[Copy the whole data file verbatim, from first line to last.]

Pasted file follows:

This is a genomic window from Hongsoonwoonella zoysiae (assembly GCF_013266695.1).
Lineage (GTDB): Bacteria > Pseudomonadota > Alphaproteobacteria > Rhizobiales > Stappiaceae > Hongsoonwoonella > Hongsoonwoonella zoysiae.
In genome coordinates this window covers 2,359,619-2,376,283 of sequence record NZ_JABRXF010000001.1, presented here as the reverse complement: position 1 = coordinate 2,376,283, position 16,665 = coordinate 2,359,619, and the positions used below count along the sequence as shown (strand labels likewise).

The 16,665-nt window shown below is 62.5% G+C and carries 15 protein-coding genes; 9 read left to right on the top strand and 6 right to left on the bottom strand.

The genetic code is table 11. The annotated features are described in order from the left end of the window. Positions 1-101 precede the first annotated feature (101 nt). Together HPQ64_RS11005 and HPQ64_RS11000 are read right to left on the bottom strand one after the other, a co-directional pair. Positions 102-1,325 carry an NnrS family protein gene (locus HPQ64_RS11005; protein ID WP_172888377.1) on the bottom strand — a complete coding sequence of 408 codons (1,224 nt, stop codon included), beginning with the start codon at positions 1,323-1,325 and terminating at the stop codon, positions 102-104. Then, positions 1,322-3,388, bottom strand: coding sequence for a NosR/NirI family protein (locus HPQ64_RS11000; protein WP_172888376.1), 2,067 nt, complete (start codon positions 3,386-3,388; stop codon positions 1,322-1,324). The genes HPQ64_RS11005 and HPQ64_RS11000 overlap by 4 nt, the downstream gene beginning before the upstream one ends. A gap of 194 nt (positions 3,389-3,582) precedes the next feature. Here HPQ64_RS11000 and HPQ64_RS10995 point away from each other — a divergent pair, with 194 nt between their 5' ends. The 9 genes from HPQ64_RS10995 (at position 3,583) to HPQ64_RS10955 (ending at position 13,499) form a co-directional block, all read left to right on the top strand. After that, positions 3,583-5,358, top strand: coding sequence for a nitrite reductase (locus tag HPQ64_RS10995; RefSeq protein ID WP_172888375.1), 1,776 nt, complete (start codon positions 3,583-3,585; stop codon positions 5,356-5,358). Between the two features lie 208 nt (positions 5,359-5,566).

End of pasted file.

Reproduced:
This is a genomic window from Hongsoonwoonella zoysiae (assembly GCF_013266695.1).
Lineage (GTDB): Bacteria > Pseudomonadota > Alphaproteobacteria > Rhizobiales > Stappiaceae > Hongsoonwoonella > Hongsoonwoonella zoysiae.
In genome coordinates this window covers 2,359,619-2,376,283 of sequence record NZ_JABRXF010000001.1, presented here as the reverse complement: position 1 = coordinate 2,376,283, position 16,665 = coordinate 2,359,619, and the positions used below count along the sequence as shown (strand labels likewise).

The 16,665-nt window shown below is 62.5% G+C and carries 15 protein-coding genes; 9 read left to right on the top strand and 6 right to left on the bottom strand.

The genetic code is table 11. The annotated features are described in order from the left end of the window. Positions 1-101 precede the first annotated feature (101 nt). Together HPQ64_RS11005 and HPQ64_RS11000 are read right to left on the bottom strand one after the other, a co-directional pair. Positions 102-1,325 carry an NnrS family protein gene (locus HPQ64_RS11005; protein ID WP_172888377.1) on the bottom strand — a complete coding sequence of 408 codons (1,224 nt, stop codon included), beginning with the start codon at positions 1,323-1,325 and terminating at the stop codon, positions 102-104. Then, positions 1,322-3,388, bottom strand: coding sequence for a NosR/NirI family protein (locus HPQ64_RS11000; protein WP_172888376.1), 2,067 nt, complete (start codon positions 3,386-3,388; stop codon positions 1,322-1,324). The genes HPQ64_RS11005 and HPQ64_RS11000 overlap by 4 nt, the downstream gene beginning before the upstream one ends. A gap of 194 nt (positions 3,389-3,582) precedes the next feature. Here HPQ64_RS11000 and HPQ64_RS10995 point away from each other — a divergent pair, with 194 nt between their 5' ends. The 9 genes from HPQ64_RS10995 (at position 3,583) to HPQ64_RS10955 (ending at position 13,499) form a co-directional block, all read left to right on the top strand. After that, positions 3,583-5,358, top strand: coding sequence for a nitrite reductase (locus tag HPQ64_RS10995; RefSeq protein ID WP_172888375.1), 1,776 nt, complete (start codon positions 3,583-3,585; stop codon positions 5,356-5,358). Between the two features lie 208 nt (positions 5,359-5,566).